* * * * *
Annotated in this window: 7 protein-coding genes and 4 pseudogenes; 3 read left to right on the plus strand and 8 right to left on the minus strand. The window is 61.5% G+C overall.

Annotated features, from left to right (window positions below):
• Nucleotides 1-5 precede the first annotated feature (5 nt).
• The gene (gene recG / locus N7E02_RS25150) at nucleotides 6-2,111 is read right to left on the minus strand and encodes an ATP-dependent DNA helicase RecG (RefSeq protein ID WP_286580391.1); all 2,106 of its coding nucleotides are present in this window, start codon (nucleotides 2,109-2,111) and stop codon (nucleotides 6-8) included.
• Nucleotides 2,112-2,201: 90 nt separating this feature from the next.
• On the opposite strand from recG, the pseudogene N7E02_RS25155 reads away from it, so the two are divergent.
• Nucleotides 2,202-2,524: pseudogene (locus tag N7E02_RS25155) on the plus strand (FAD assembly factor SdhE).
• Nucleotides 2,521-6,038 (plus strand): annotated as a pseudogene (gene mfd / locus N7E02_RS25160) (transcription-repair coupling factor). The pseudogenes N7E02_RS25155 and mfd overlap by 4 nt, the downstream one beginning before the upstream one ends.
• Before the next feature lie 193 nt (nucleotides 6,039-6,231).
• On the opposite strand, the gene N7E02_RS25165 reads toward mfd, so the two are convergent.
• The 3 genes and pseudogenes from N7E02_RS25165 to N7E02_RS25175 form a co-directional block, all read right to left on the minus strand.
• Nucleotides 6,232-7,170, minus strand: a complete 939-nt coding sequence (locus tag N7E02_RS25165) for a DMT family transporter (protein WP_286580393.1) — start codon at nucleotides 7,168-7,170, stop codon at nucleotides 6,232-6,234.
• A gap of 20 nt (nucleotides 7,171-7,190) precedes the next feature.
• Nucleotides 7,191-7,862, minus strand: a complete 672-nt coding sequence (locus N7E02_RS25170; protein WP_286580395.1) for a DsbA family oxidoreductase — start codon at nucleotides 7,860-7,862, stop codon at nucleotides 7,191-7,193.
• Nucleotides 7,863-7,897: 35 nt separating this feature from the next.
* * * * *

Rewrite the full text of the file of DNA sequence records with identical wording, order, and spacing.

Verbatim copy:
Annotated in this window: 7 protein-coding genes and 4 pseudogenes; 3 read left to right on the plus strand and 8 right to left on the minus strand. The window is 61.5% G+C overall.

Annotated features, from left to right (window positions below):
• Nucleotides 1-5 precede the first annotated feature (5 nt).
• The gene (gene recG / locus N7E02_RS25150) at nucleotides 6-2,111 is read right to left on the minus strand and encodes an ATP-dependent DNA helicase RecG (RefSeq protein ID WP_286580391.1); all 2,106 of its coding nucleotides are present in this window, start codon (nucleotides 2,109-2,111) and stop codon (nucleotides 6-8) included.
• Nucleotides 2,112-2,201: 90 nt separating this feature from the next.
• On the opposite strand from recG, the pseudogene N7E02_RS25155 reads away from it, so the two are divergent.
• Nucleotides 2,202-2,524: pseudogene (locus tag N7E02_RS25155) on the plus strand (FAD assembly factor SdhE).
• Nucleotides 2,521-6,038 (plus strand): annotated as a pseudogene (gene mfd / locus N7E02_RS25160) (transcription-repair coupling factor). The pseudogenes N7E02_RS25155 and mfd overlap by 4 nt, the downstream one beginning before the upstream one ends.
• Before the next feature lie 193 nt (nucleotides 6,039-6,231).
• On the opposite strand, the gene N7E02_RS25165 reads toward mfd, so the two are convergent.
• The 3 genes and pseudogenes from N7E02_RS25165 to N7E02_RS25175 form a co-directional block, all read right to left on the minus strand.
• Nucleotides 6,232-7,170, minus strand: a complete 939-nt coding sequence (locus tag N7E02_RS25165) for a DMT family transporter (protein WP_286580393.1) — start codon at nucleotides 7,168-7,170, stop codon at nucleotides 6,232-6,234.
• A gap of 20 nt (nucleotides 7,171-7,190) precedes the next feature.
• Nucleotides 7,191-7,862, minus strand: a complete 672-nt coding sequence (locus N7E02_RS25170; protein WP_286580395.1) for a DsbA family oxidoreductase — start codon at nucleotides 7,860-7,862, stop codon at nucleotides 7,191-7,193.
• Nucleotides 7,863-7,897: 35 nt separating this feature from the next.